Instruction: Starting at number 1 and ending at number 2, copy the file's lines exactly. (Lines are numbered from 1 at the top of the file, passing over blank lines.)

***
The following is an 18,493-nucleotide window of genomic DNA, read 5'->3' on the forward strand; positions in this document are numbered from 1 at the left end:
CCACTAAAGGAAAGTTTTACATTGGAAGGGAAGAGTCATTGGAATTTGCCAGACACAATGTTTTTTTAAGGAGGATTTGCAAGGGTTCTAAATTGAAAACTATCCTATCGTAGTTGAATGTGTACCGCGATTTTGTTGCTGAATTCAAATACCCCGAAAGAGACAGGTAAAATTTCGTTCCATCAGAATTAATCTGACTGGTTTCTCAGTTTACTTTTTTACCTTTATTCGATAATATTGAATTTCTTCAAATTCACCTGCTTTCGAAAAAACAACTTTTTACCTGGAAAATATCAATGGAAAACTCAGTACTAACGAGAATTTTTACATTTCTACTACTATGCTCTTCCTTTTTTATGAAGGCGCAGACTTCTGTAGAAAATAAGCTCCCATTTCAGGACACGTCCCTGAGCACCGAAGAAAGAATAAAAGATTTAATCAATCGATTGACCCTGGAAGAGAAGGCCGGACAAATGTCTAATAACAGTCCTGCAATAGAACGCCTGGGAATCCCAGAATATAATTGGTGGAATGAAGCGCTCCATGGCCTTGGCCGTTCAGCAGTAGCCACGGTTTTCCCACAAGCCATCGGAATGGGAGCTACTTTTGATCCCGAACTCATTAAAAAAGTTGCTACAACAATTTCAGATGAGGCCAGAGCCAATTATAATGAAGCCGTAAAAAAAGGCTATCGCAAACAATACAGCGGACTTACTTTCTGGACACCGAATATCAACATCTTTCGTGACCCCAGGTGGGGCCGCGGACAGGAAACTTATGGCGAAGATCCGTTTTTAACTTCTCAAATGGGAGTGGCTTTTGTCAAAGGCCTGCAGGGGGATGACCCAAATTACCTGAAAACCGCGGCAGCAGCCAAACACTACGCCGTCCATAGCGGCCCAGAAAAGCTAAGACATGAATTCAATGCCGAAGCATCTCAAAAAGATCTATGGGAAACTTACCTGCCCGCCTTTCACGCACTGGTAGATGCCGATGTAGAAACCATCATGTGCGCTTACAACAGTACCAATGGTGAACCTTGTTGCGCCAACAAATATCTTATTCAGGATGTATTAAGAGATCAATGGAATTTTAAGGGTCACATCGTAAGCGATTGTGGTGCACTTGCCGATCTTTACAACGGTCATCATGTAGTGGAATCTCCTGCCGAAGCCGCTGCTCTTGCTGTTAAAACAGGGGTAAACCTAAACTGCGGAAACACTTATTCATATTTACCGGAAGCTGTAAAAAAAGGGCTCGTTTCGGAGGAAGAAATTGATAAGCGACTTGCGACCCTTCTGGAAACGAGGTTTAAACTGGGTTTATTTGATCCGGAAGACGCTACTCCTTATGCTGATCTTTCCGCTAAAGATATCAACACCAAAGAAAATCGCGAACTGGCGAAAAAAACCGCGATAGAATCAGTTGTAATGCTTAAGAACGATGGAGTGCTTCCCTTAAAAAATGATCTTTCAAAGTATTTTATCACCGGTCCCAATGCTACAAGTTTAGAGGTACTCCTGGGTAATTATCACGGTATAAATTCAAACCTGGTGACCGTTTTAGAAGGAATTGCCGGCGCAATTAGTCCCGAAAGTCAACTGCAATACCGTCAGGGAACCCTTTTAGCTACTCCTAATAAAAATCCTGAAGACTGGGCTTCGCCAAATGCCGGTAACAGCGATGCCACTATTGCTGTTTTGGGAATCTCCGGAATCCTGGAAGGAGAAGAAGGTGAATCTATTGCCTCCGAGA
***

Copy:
The following is an 18,493-nucleotide window of genomic DNA, read 5'->3' on the forward strand; positions in this document are numbered from 1 at the left end:
CCACTAAAGGAAAGTTTTACATTGGAAGGGAAGAGTCATTGGAATTTGCCAGACACAATGTTTTTTTAAGGAGGATTTGCAAGGGTTCTAAATTGAAAACTATCCTATCGTAGTTGAATGTGTACCGCGATTTTGTTGCTGAATTCAAATACCCCGAAAGAGACAGGTAAAATTTCGTTCCATCAGAATTAATCTGACTGGTTTCTCAGTTTACTTTTTTACCTTTATTCGATAATATTGAATTTCTTCAAATTCACCTGCTTTCGAAAAAACAACTTTTTACCTGGAAAATATCAATGGAAAACTCAGTACTAACGAGAATTTTTACATTTCTACTACTATGCTCTTCCTTTTTTATGAAGGCGCAGACTTCTGTAGAAAATAAGCTCCCATTTCAGGACACGTCCCTGAGCACCGAAGAAAGAATAAAAGATTTAATCAATCGATTGACCCTGGAAGAGAAGGCCGGACAAATGTCTAATAACAGTCCTGCAATAGAACGCCTGGGAATCCCAGAATATAATTGGTGGAATGAAGCGCTCCATGGCCTTGGCCGTTCAGCAGTAGCCACGGTTTTCCCACAAGCCATCGGAATGGGAGCTACTTTTGATCCCGAACTCATTAAAAAAGTTGCTACAACAATTTCAGATGAGGCCAGAGCCAATTATAATGAAGCCGTAAAAAAAGGCTATCGCAAACAATACAGCGGACTTACTTTCTGGACACCGAATATCAACATCTTTCGTGACCCCAGGTGGGGCCGCGGACAGGAAACTTATGGCGAAGATCCGTTTTTAACTTCTCAAATGGGAGTGGCTTTTGTCAAAGGCCTGCAGGGGGATGACCCAAATTACCTGAAAACCGCGGCAGCAGCCAAACACTACGCCGTCCATAGCGGCCCAGAAAAGCTAAGACATGAATTCAATGCCGAAGCATCTCAAAAAGATCTATGGGAAACTTACCTGCCCGCCTTTCACGCACTGGTAGATGCCGATGTAGAAACCATCATGTGCGCTTACAACAGTACCAATGGTGAACCTTGTTGCGCCAACAAATATCTTATTCAGGATGTATTAAGAGATCAATGGAATTTTAAGGGTCACATCGTAAGCGATTGTGGTGCACTTGCCGATCTTTACAACGGTCATCATGTAGTGGAATCTCCTGCCGAAGCCGCTGCTCTTGCTGTTAAAACAGGGGTAAACCTAAACTGCGGAAACACTTATTCATATTTACCGGAAGCTGTAAAAAAAGGGCTCGTTTCGGAGGAAGAAATTGATAAGCGACTTGCGACCCTTCTGGAAACGAGGTTTAAACTGGGTTTATTTGATCCGGAAGACGCTACTCCTTATGCTGATCTTTCCGCTAAAGATATCAACACCAAAGAAAATCGCGAACTGGCGAAAAAAACCGCGATAGAATCAGTTGTAATGCTTAAGAACGATGGAGTGCTTCCCTTAAAAAATGATCTTTCAAAGTATTTTATCACCGGTCCCAATGCTACAAGTTTAGAGGTACTCCTGGGTAATTATCACGGTATAAATTCAAACCTGGTGACCGTTTTAGAAGGAATTGCCGGCGCAATTAGTCCCGAAAGTCAACTGCAATACCGTCAGGGAACCCTTTTAGCTACTCCTAATAAAAATCCTGAAGACTGGGCTTCGCCAAATGCCGGTAACAGCGATGCCACTATTGCTGTTTTGGGAATCTCCGGAATCCTGGAAGGAGAAGAAGGTGAATCTATTGCCTCCGAGA